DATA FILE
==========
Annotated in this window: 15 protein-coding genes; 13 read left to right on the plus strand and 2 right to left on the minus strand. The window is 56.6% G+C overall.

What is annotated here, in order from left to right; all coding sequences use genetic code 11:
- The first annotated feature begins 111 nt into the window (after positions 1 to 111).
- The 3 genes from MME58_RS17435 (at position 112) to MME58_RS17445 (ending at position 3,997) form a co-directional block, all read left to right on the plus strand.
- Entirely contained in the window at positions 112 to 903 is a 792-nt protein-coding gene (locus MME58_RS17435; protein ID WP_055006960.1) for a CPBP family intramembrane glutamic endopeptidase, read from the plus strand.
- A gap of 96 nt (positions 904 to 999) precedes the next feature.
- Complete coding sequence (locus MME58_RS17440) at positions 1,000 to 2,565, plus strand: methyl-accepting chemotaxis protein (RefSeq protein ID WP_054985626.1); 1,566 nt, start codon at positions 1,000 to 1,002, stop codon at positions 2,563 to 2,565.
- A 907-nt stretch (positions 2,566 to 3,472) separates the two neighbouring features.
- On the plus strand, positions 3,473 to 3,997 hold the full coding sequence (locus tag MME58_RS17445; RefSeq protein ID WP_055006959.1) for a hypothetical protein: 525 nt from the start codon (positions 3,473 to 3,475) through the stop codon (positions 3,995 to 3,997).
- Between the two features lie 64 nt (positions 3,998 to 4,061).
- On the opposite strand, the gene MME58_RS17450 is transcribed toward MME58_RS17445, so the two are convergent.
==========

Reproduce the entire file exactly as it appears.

Annotated in this window: 15 protein-coding genes; 13 read left to right on the plus strand and 2 right to left on the minus strand. The window is 56.6% G+C overall.

What is annotated here, in order from left to right; all coding sequences use genetic code 11:
- The first annotated feature begins 111 nt into the window (after positions 1 to 111).
- The 3 genes from MME58_RS17435 (at position 112) to MME58_RS17445 (ending at position 3,997) form a co-directional block, all read left to right on the plus strand.
- Entirely contained in the window at positions 112 to 903 is a 792-nt protein-coding gene (locus MME58_RS17435; protein ID WP_055006960.1) for a CPBP family intramembrane glutamic endopeptidase, read from the plus strand.
- A gap of 96 nt (positions 904 to 999) precedes the next feature.
- Complete coding sequence (locus MME58_RS17440) at positions 1,000 to 2,565, plus strand: methyl-accepting chemotaxis protein (RefSeq protein ID WP_054985626.1); 1,566 nt, start codon at positions 1,000 to 1,002, stop codon at positions 2,563 to 2,565.
- A 907-nt stretch (positions 2,566 to 3,472) separates the two neighbouring features.
- On the plus strand, positions 3,473 to 3,997 hold the full coding sequence (locus tag MME58_RS17445; RefSeq protein ID WP_055006959.1) for a hypothetical protein: 525 nt from the start codon (positions 3,473 to 3,475) through the stop codon (positions 3,995 to 3,997).
- Between the two features lie 64 nt (positions 3,998 to 4,061).
- On the opposite strand, the gene MME58_RS17450 is transcribed toward MME58_RS17445, so the two are convergent.